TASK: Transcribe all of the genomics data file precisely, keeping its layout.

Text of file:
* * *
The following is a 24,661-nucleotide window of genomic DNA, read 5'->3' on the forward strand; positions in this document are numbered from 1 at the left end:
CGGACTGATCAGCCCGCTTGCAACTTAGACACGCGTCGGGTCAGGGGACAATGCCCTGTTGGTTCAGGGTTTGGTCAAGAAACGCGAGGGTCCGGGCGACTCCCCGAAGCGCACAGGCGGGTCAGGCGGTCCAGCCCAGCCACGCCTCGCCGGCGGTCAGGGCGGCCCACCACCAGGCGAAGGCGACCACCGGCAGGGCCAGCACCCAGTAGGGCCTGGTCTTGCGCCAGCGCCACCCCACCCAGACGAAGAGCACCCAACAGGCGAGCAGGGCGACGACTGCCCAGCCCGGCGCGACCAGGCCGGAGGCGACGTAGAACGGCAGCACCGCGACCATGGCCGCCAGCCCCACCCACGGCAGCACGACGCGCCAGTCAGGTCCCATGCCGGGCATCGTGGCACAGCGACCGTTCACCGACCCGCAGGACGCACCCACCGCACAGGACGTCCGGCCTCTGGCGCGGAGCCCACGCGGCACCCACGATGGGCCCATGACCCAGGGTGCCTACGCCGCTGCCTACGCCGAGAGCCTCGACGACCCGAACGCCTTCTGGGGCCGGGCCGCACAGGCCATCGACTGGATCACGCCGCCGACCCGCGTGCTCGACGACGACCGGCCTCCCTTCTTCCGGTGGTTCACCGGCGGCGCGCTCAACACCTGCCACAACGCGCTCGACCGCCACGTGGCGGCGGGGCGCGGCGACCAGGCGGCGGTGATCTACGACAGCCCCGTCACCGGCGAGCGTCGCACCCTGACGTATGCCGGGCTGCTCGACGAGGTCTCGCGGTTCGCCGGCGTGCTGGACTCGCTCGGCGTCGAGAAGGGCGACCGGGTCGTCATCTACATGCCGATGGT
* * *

The following is a 24,661-nucleotide window of genomic DNA, read 5'->3' on the forward strand; positions in this document are numbered from 1 at the left end:
CGGACTGATCAGCCCGCTTGCAACTTAGACACGCGTCGGGTCAGGGGACAATGCCCTGTTGGTTCAGGGTTTGGTCAAGAAACGCGAGGGTCCGGGCGACTCCCCGAAGCGCACAGGCGGGTCAGGCGGTCCAGCCCAGCCACGCCTCGCCGGCGGTCAGGGCGGCCCACCACCAGGCGAAGGCGACCACCGGCAGGGCCAGCACCCAGTAGGGCCTGGTCTTGCGCCAGCGCCACCCCACCCAGACGAAGAGCACCCAACAGGCGAGCAGGGCGACGACTGCCCAGCCCGGCGCGACCAGGCCGGAGGCGACGTAGAACGGCAGCACCGCGACCATGGCCGCCAGCCCCACCCACGGCAGCACGACGCGCCAGTCAGGTCCCATGCCGGGCATCGTGGCACAGCGACCGTTCACCGACCCGCAGGACGCACCCACCGCACAGGACGTCCGGCCTCTGGCGCGGAGCCCACGCGGCACCCACGATGGGCCCATGACCCAGGGTGCCTACGCCGCTGCCTACGCCGAGAGCCTCGACGACCCGAACGCCTTCTGGGGCCGGGCCGCACAGGCCATCGACTGGATCACGCCGCCGACCCGCGTGCTCGACGACGACCGGCCTCCCTTCTTCCGGTGGTTCACCGGCGGCGCGCTCAACACCTGCCACAACGCGCTCGACCGCCACGTGGCGGCGGGGCGCGGCGACCAGGCGGCGGTGATCTACGACAGCCCCGTCACCGGCGAGCGTCGCACCCTGACGTATGCCGGGCTGCTCGACGAGGTCTCGCGGTTCGCCGGCGTGCTGGACTCGCTCGGCGTCGAGAAGGGCGACCGGGTCGTCATCTACATGCCGATGGT